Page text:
Claire Turnbull's Healthy Tips - 7 June
TOPIC: Making a healthy choice when it comes to chips..?
Chips or crisps they are a common staple in the pantry of many house hold and always seem to make an appearance at parties and social events! Its probably hard to find someone whos not partial to the humble potato chip but can you make a healthier choice then it comes to chips? Healthy Food Guide Nutritionist Claire Turnbull is here to help us decide.....
1. Is it ok to eat potato chips?
There are some foods we should be eating lots of every day (hopefully things like fruit and vegetables spring to mind) and then there are the foods that we really should not eat every day, or even every other day. Potato chips and the like fall into the latter category.
They are what we call 'occasional foods'. Often these occasional foods are high in fat and/or sugar and/or salt. These foods are often high in kilojoules, with little in the way of nutrients to redeem them.
Having put them in context, lets admit that many of us love these foods and we are going to have them occasionally. So today, I want to help you pick the better choices from the bunch?
2. What do you need to consider when you are looking at chips?
- Total Fat content fat is high in KJ and too many KJ can lead to weight gain
- Saturated fat content anything less than 5% starts to look like a better choice as saturated fat can harden your arties and lead you to an early grave!
- Salt if you have been asked to reduce your salt intake most chips will need to be avoided. For good health aim is to limit to less than 1600mg/day not a lot! Check the per 100g on the table!
- Portion size
3. Lets talk through some of these examples you have brought to show us how do the good old bluebird chips stack up?
Standard chips bring 2 examples show that about 33% fat, and the type of fat isnt good for the health. Notes ETA slims just thin cut, still 1/3 fat.
4. What about these ones which talk about the type of fat they have in them?
- There are those which are still 33% fat made with a healthier TYPE of fat, but KJ content is the same as standard potato chips so for health better, for weight no difference therefore, dont have more!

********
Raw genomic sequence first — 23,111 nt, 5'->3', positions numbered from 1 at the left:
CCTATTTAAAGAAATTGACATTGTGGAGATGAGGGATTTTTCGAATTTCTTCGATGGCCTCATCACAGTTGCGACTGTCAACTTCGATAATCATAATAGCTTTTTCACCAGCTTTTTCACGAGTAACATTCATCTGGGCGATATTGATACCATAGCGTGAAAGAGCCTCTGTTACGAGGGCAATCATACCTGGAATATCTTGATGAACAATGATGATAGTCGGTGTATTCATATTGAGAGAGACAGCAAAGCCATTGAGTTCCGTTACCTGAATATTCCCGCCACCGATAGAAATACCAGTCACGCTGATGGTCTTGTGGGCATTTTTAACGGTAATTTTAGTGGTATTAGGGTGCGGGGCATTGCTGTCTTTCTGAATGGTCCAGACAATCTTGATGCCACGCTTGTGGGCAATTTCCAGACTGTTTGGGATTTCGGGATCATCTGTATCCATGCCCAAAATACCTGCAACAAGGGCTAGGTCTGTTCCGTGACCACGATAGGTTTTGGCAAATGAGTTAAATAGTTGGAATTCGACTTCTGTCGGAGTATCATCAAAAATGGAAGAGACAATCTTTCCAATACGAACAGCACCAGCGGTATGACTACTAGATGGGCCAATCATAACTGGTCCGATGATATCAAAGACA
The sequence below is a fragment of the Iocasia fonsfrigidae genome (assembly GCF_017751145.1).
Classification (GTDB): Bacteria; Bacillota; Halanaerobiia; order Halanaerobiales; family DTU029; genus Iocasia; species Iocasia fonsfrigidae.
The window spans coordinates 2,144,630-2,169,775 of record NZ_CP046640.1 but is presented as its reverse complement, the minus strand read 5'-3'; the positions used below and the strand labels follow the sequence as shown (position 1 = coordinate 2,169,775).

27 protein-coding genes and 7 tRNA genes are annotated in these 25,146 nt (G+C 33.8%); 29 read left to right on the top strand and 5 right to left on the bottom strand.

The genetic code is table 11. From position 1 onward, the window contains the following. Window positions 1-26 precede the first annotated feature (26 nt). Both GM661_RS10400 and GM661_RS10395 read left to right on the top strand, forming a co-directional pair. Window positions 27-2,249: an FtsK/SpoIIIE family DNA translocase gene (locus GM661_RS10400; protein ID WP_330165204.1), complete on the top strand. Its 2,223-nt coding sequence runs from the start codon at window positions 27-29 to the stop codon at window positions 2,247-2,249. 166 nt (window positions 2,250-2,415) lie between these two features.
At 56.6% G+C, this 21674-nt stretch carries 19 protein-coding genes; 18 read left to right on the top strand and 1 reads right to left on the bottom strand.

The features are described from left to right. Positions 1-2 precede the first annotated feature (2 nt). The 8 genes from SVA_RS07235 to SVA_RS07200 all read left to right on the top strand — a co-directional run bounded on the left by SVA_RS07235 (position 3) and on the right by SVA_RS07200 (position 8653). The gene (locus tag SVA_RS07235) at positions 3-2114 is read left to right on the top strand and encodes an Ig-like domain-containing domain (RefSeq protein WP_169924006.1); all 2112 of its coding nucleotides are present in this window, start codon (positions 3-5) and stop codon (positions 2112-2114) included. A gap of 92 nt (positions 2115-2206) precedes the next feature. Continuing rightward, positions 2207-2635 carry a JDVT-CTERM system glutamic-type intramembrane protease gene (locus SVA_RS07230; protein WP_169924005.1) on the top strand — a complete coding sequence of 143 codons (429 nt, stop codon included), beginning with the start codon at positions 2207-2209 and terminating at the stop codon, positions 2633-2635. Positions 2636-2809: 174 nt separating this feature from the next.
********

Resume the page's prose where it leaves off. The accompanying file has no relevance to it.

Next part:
- Explain 85% less saturated fat, cholesterol free
5. What about these 'lite' versions and healthier looking options?
Pringles light, Grain Waves, Pataks Pappadum snacks middle of the road option, slightly lower in fat check the type of fat
- Health plus chips better choice, 25% fat, but thats still ¼ packet doesnt mean eat in unlimited amounts
- Explain: Natural, cholesterol free etc
6. What about chips not made from potatoes the bagel and pita ones? They must be heaps better?
Vegi Chips, Bagel chips, pita chips lower in fat but still high in KJ, so doesnt mean you eat more!
7. What is a healthy portion size?
What you need to remember is that even chips which are made with healthy fats, or that are low in fat are still high in energy. So will all chips, including the healthier versions its still important to consider the portion
45-50g of chips are between: 800-1100kJ. Thats a lot - about the same as what you are likely eating for breakfast.
You can see just how 'energy-dense' those products are when you compare their kilojoules to some other foods:
1 carrot (75g) 55kJ
1 capsicum (75g) 110kJ
1 apple (110g) 200kJ
1 slice heavy multi-grain bread (45g) 400kJ
Muesli bar (30-40g) 450-650kJ
1/2 cup rolled oats (45g) 600kJ
150g pottle low-fat berry yoghurt 600kJ
These other foods will also be more filling for less kilojoules.
Fat has more kilojoules per gram than either carbohydrate or protein, explaining why a lot of these products are so high in energy.